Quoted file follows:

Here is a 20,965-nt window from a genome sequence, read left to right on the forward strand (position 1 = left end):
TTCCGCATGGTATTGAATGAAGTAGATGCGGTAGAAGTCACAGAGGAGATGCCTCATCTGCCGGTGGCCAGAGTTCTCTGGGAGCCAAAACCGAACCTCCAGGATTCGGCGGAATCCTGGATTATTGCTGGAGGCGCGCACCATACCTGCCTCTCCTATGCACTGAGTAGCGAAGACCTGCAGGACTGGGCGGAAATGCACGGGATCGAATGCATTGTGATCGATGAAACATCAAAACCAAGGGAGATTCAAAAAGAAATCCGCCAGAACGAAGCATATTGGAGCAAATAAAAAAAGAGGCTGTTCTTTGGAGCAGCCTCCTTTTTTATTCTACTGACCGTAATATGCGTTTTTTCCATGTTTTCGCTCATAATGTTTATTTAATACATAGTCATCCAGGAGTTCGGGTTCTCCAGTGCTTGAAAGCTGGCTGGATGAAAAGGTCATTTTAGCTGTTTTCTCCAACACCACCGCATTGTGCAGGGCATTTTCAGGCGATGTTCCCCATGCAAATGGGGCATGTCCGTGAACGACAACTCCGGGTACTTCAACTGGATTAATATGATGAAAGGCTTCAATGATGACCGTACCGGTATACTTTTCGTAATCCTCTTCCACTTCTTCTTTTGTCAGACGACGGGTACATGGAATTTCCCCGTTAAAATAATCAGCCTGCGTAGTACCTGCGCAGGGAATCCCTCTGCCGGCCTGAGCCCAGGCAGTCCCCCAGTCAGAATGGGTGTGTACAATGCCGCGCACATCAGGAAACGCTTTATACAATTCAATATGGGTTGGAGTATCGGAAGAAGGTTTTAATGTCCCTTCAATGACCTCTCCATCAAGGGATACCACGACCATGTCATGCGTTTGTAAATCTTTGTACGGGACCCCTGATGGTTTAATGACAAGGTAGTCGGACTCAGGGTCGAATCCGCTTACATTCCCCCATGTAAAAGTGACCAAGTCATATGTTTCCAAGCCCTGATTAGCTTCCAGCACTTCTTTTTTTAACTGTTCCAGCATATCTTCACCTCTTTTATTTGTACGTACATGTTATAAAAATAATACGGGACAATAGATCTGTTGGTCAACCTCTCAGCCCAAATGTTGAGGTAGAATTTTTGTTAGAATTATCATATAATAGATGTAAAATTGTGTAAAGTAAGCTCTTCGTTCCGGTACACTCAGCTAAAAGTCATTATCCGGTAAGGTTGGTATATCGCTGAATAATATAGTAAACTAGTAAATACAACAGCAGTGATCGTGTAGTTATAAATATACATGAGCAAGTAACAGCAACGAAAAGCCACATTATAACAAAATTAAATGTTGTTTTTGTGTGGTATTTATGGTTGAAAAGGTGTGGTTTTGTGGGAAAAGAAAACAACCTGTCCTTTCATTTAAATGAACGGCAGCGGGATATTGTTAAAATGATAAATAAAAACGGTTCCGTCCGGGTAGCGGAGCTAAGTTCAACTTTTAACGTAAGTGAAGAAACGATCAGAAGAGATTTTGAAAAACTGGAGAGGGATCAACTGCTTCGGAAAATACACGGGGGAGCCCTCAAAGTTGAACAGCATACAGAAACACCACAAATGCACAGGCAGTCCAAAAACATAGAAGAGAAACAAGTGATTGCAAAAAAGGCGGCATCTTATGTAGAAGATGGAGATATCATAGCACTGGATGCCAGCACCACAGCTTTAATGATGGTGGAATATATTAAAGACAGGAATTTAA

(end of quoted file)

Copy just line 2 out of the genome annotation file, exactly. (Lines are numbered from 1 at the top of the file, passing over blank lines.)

TTCCGCATGGTATTGAATGAAGTAGATGCGGTAGAAGTCACAGAGGAGATGCCTCATCTGCCGGTGGCCAGAGTTCTCTGGGAGCCAAAACCGAACCTCCAGGATTCGGCGGAATCCTGGATTATTGCTGGAGGCGCGCACCATACCTGCCTCTCCTATGCACTGAGTAGCGAAGACCTGCAGGACTGGGCGGAAATGCACGGGATCGAATGCATTGTGATCGATGAAACATCAAAACCAAGGGAGATTCAAAAAGAAATCCGCCAGAACGAAGCATATTGGAGCAAATAAAAAAAGAGGCTGTTCTTTGGAGCAGCCTCCTTTTTTATTCTACTGACCGTAATATGCGTTTTTTCCATGTTTTCGCTCATAATGTTTATTTAATACATAGTCATCCAGGAGTTCGGGTTCTCCAGTGCTTGAAAGCTGGCTGGATGAAAAGGTCATTTTAGCTGTTTTCTCCAACACCACCGCATTGTGCAGGGCATTTTCAGGCGATGTTCCCCATGCAAATGGGGCATGTCCGTGAACGACAACTCCGGGTACTTCAACTGGATTAATATGATGAAAGGCTTCAATGATGACCGTACCGGTATACTTTTCGTAATCCTCTTCCACTTCTTCTTTTGTCAGACGACGGGTACATGGAATTTCCCCGTTAAAATAATCAGCCTGCGTAGTACCTGCGCAGGGAATCCCTCTGCCGGCCTGAGCCCAGGCAGTCCCCCAGTCAGAATGGGTGTGTACAATGCCGCGCACATCAGGAAACGCTTTATACAATTCAATATGGGTTGGAGTATCGGAAGAAGGTTTTAATGTCCCTTCAATGACCTCTCCATCAAGGGATACCACGACCATGTCATGCGTTTGTAAATCTTTGTACGGGACCCCTGATGGTTTAATGACAAGGTAGTCGGACTCAGGGTCGAATCCGCTTACATTCCCCCATGTAAAAGTGACCAAGTCATATGTTTCCAAGCCCTGATTAGCTTCCAGCACTTCTTTTTTTAACTGTTCCAGCATATCTTCACCTCTTTTATTTGTACGTACATGTTATAAAAATAATACGGGACAATAGATCTGTTGGTCAACCTCTCAGCCCAAATGTTGAGGTAGAATTTTTGTTAGAATTATCATATAATAGATGTAAAATTGTGTAAAGTAAGCTCTTCGTTCCGGTACACTCAGCTAAAAGTCATTATCCGGTAAGGTTGGTATATCGCTGAATAATATAGTAAACTAGTAAATACAACAGCAGTGATCGTGTAGTTATAAATATACATGAGCAAGTAACAGCAACGAAAAGCCACATTATAACAAAATTAAATGTTGTTTTTGTGTGGTATTTATGGTTGAAAAGGTGTGGTTTTGTGGGAAAAGAAAACAACCTGTCCTTTCATTTAAATGAACGGCAGCGGGATATTGTTAAAATGATAAATAAAAACGGTTCCGTCCGGGTAGCGGAGCTAAGTTCAACTTTTAACGTAAGTGAAGAAACGATCAGAAGAGATTTTGAAAAACTGGAGAGGGATCAACTGCTTCGGAAAATACACGGGGGAGCCCTCAAAGTTGAACAGCATACAGAAACACCACAAATGCACAGGCAGTCCAAAAACATAGAAGAGAAACAAGTGATTGCAAAAAAGGCGGCATCTTATGTAGAAGATGGAGATATCATAGCACTGGATGCCAGCACCACAGCTTTAATGATGGTGGAATATATTAAAGACAGGAATTTAA